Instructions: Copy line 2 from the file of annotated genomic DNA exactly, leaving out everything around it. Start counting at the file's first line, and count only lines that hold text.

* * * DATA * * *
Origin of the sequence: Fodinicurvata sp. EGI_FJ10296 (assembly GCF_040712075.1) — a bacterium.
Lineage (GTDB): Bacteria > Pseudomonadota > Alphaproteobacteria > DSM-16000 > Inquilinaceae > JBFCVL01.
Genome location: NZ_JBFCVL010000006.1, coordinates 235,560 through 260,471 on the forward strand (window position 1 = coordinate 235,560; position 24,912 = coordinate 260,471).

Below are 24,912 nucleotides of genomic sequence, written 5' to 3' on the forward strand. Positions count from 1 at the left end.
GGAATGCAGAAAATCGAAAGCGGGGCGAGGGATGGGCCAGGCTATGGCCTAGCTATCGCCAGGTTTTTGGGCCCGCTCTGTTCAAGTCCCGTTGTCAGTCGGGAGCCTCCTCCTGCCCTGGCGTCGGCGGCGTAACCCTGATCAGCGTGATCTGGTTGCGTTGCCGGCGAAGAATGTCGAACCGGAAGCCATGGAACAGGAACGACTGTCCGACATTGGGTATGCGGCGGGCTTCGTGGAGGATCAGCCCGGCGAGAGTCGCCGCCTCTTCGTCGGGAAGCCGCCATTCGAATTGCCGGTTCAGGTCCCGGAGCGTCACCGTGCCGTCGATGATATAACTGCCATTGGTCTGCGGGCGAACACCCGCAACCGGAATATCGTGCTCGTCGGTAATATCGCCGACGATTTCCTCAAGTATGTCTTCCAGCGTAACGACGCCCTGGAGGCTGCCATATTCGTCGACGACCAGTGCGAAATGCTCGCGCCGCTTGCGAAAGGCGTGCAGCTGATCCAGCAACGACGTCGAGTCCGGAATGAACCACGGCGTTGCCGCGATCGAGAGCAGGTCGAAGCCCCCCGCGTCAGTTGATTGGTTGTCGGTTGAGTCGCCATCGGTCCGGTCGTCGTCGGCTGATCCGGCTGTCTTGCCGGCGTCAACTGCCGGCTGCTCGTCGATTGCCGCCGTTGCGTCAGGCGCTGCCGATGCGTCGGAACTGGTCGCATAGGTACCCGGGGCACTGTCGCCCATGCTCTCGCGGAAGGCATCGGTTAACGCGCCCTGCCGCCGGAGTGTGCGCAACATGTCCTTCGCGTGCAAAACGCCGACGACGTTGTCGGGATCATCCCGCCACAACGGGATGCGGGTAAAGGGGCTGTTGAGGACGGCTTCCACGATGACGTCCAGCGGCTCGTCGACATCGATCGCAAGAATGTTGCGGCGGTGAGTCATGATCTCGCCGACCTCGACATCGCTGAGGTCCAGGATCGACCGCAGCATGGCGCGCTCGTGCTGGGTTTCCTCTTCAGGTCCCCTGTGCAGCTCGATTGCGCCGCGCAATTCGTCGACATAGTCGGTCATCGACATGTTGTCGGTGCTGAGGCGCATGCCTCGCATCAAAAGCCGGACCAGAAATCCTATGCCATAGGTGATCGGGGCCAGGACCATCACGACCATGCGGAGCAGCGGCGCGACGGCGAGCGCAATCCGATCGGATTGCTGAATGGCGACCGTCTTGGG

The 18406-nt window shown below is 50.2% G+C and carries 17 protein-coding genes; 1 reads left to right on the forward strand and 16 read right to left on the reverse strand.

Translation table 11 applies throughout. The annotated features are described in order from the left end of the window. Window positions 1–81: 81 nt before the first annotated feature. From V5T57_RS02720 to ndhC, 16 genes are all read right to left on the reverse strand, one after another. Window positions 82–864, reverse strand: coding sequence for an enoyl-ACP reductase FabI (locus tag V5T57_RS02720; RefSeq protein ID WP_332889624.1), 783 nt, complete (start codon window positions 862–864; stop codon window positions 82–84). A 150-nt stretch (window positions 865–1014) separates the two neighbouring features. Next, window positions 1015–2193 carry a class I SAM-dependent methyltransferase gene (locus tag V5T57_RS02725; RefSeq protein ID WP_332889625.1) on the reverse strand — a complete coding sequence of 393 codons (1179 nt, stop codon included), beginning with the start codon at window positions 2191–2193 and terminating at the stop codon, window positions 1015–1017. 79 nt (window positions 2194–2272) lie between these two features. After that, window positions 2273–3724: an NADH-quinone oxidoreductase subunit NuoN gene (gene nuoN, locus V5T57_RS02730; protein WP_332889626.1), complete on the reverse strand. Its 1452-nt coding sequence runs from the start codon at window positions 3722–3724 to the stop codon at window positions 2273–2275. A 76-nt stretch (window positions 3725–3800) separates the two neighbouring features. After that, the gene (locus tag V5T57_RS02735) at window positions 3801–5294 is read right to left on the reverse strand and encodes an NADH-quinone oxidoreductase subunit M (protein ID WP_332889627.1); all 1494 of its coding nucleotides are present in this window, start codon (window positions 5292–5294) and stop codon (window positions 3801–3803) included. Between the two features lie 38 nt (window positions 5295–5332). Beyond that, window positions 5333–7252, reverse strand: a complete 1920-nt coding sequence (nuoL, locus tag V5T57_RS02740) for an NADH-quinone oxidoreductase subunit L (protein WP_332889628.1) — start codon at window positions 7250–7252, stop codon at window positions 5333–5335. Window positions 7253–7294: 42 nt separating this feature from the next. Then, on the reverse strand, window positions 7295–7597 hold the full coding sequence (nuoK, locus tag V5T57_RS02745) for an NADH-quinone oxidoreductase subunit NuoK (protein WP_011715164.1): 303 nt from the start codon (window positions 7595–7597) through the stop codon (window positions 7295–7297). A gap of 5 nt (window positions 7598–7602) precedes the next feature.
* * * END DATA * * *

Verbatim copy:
Lineage (GTDB): Bacteria > Pseudomonadota > Alphaproteobacteria > DSM-16000 > Inquilinaceae > JBFCVL01.